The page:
The voice over, that began at the start of the episode (against the recording of the Star Spangled Banner) begins again. It is Matt. He is writing down thoughts and he has to stop for a ceremony where Tom Mason will speak to the survivors of the world.

By the time the end credits roll, we see Anne has been revived by the Dorniya, Anthony has been completely redeemed, Maggie and Hal are together and  the Lincoln Memorial has been repaired. As Tom Mason gives his speech, the sound goes out and into space.

25076_010_0534_R_12045_
Tom and Matt Mason “pre-speech.”

Falling Skies has had a long successful run. Noah Wyle and Will Patton as Tom Mason and Colonel Weaver will be missed, as will the rest of the cast, including Doug Jones as Cochise. TNT produced some solidly entertaining science fiction that entertained thoroughly for five whole seasons. Now it is so long to the Mason clan and all those who fought along side them for humanities sake. You will all be missed.

Stephen King’s Under the Dome Mini-series starts Monday.

Stephen King’s Under the Dome Mini-series starts Monday.

White Hunter Black Heart (1990): A Shooting We Will Go

 

 

White Hunter Black Heart
White Hunter Black Heart (Photo credit: Wikipedia)

 

Directed by and starring Clint Eastwood, White Hunter Black Heart is a thinly disguised version of the events that immediately preceded the filming of The African Queen. Adapted from the Peter Viertel novel of the same name, Viertel along with James Bridges and Burt Kennedy wrote the screenplay.  The film was based on an amalgamation of several Hollywood producers of the time. John Wilson (Eastwood) is mainly based on John Huston. Eastwood mimics Huston’s ‘cadence’ or meter of speaking, this combined with drawing out his vowels makes it unmistakable that it’s Hutson whom Eastwood is impersonating.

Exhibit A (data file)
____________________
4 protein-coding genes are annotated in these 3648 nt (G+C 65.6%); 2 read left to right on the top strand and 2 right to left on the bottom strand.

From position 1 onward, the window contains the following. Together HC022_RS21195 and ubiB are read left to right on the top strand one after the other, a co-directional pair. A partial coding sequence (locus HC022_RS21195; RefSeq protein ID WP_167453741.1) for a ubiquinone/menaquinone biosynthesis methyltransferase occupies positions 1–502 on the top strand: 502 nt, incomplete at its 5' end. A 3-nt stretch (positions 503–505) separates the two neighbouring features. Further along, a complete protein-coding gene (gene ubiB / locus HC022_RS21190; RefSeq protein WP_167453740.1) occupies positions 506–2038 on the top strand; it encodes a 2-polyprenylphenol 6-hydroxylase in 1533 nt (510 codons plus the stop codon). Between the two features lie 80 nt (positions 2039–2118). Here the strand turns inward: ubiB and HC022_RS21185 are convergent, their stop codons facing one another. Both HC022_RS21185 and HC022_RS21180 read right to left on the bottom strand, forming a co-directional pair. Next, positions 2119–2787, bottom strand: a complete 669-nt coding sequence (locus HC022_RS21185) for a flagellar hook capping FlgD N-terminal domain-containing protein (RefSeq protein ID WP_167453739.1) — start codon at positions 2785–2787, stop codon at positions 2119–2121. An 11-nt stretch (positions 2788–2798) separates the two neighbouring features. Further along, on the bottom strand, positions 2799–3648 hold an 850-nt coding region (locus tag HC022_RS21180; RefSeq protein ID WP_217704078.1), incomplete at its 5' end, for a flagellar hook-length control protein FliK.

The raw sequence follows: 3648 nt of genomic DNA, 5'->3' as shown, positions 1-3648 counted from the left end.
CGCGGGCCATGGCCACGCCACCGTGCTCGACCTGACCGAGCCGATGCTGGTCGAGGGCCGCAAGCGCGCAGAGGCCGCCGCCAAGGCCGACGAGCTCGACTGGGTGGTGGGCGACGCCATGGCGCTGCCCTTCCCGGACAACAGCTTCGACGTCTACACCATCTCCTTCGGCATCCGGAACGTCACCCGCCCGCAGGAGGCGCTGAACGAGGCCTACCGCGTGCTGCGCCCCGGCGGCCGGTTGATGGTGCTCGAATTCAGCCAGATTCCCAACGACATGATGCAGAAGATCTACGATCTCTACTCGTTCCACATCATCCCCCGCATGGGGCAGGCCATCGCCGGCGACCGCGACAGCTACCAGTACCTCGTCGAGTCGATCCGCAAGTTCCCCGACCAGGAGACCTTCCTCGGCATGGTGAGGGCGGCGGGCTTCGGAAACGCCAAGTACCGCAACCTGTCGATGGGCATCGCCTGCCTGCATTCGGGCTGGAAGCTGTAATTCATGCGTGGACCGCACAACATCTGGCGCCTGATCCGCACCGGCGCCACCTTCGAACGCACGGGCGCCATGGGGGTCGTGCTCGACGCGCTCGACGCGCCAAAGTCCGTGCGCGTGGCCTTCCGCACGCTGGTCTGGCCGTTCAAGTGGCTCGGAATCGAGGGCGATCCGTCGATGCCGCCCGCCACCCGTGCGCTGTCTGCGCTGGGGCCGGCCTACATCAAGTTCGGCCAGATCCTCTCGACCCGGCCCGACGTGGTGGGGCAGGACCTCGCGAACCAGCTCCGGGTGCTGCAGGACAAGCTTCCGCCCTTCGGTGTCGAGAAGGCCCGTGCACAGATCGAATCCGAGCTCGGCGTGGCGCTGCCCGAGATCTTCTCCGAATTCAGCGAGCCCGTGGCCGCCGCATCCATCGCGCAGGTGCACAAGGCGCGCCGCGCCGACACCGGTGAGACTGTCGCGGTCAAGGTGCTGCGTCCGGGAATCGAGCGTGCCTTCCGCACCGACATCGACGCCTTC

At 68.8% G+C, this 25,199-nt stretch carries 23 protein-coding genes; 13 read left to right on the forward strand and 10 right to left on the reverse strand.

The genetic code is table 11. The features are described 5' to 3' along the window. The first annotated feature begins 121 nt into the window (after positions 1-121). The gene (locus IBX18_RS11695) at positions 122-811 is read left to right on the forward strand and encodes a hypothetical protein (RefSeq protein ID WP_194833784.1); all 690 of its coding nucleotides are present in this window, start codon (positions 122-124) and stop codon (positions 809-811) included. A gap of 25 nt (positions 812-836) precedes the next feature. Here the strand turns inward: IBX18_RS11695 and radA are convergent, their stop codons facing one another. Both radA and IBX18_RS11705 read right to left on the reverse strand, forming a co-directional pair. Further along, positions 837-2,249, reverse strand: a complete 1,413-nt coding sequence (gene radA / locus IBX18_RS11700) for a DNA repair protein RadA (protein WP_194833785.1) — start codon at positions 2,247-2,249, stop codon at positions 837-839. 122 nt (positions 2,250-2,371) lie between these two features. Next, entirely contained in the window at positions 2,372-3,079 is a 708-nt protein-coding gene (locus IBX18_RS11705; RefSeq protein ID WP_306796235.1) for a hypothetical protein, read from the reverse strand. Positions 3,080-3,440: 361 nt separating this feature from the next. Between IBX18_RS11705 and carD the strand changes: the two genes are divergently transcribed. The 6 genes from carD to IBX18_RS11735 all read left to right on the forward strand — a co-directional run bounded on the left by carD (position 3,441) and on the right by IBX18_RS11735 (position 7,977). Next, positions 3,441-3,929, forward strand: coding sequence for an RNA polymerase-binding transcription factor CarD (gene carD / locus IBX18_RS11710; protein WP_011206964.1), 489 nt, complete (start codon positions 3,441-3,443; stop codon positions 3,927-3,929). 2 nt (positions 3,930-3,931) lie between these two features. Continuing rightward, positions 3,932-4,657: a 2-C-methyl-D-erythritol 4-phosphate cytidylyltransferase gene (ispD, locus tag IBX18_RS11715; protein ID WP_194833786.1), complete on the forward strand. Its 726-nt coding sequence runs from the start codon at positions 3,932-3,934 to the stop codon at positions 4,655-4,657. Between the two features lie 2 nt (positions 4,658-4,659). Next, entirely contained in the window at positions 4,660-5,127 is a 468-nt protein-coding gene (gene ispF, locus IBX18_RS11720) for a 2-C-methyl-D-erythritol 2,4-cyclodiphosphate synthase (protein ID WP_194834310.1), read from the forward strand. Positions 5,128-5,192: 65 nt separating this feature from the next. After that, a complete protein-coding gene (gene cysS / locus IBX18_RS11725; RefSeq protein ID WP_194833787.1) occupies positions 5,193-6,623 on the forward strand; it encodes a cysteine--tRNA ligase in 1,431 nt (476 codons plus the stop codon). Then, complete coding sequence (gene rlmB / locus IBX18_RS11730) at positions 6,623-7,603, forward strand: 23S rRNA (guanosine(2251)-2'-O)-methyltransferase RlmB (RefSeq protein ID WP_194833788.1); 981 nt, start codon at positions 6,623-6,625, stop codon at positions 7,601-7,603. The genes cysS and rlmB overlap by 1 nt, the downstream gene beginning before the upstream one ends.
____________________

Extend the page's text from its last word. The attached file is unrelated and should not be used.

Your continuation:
The character of Paul Landers (played by George Dzundza is based on Hollywood producer Sam Spiegel and the young writer Pete Verrill (played by Jeff Fahey) is based on Peter Viertel.

 

While searching for filming locations in Africa, Wilson becomes obsessed with hunting elephants. It is the only animal that he has not previously hunted. He drags young Verrill around with him while he tries to find an elephant worthy of his effort.

 

Wilson’s character is well fleshed out as we see his reaction of racial prejudice and his eccentricities about life in general. In one scene at a restaurant Wilson takes on the overbearing racist bullyboy Harry (Clive Mantle) and despite starting well, gets the stuffing knocked out of him. This is the same scene where Wilson admits that not only is it wrong to kill and elephant but that it is a sin.

 

John Huston
John Huston (Photo credit: Wikipedia) aka John Wilson.

 

The two actors who portray Hepburn’s character Kay Gibson (Marisa Berenson) and Bogart’s character Phil Duncan (Richard Vanstone) do very little in the film. Gibson does give the impression of disagreeing with Wilson’s passion and Katherine Hepburn did indeed (initially) disagree with Huston’s hunting (Huston mentions it in his biography Open Book) But apart from the very end of the film, we see little of the two ‘African Queen’ characters.

 

The film can be slow moving and whimsical at times, but as a study of Huston it is priceless. Not in being one hundred percent faithful to the man but showing how he could brainwash and persuade all those who met or worked with him.  Huston was a charmer as well as a highly talented filmmaker.

 

Hepburn went on record stating that Huston could be maddening. In her book ‘The Making of the African Queen: Or How I Went to Africa With Bogart, Bacall and Huston and Almost Lost My Mind‘ she writes about how her initial distrust of Huston changed as she fell under his spell.

 

The movie ends as Wilson calls action on the first ‘locational’ scene of The African Queen. The film opened to positive reviews from critics but audiences never really warmed to it. The movies shooting budget was 24 million dollars and the box office receipts maxed out at 2 million.

 

White Hunter Black Heart is a very underappreciated film. If people ever doubted that Clint Eastwood could play a character driven part and act, Eastwood’s portrayal of John Wilson was the first proof that he could do just that.

 

This is a brilliant film to watch just after you’ve finished watching The African Queen. It gives you a bit of an insight as to how the movie world was in the old days and what was really happening just before the cameras started rolling on the set of The African Queen.

 

Cover of "The African Queen (Commemorativ...
Cover via Amazon